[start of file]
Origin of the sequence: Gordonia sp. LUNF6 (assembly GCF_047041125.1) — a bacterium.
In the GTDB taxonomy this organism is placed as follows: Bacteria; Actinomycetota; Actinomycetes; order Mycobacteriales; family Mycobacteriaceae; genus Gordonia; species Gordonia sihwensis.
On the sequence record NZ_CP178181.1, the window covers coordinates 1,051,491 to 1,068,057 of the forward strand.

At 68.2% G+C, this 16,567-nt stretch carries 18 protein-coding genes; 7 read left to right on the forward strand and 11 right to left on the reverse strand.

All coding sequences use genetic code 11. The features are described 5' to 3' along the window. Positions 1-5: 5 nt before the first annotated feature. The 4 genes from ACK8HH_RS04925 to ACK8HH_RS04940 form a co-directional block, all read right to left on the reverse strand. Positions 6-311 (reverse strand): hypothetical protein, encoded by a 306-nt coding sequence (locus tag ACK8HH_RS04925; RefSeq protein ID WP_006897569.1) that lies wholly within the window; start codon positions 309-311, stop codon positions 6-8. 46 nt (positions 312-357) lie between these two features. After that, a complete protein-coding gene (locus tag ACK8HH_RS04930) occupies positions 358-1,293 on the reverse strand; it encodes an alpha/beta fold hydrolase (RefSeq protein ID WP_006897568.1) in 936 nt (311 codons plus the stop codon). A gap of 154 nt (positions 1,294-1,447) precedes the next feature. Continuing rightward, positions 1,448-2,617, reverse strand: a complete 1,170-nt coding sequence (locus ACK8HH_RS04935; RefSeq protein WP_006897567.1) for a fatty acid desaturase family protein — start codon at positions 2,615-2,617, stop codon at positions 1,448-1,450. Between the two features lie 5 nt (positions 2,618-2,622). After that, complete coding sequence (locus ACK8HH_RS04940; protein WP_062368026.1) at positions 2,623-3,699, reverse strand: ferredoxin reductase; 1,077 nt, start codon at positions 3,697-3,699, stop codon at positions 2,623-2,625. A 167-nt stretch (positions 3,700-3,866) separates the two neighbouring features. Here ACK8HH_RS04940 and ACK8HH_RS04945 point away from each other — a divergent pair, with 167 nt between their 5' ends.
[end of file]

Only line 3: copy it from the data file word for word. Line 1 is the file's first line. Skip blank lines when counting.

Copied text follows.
On the sequence record NZ_CP178181.1, the window covers coordinates 1,051,491 to 1,068,057 of the forward strand.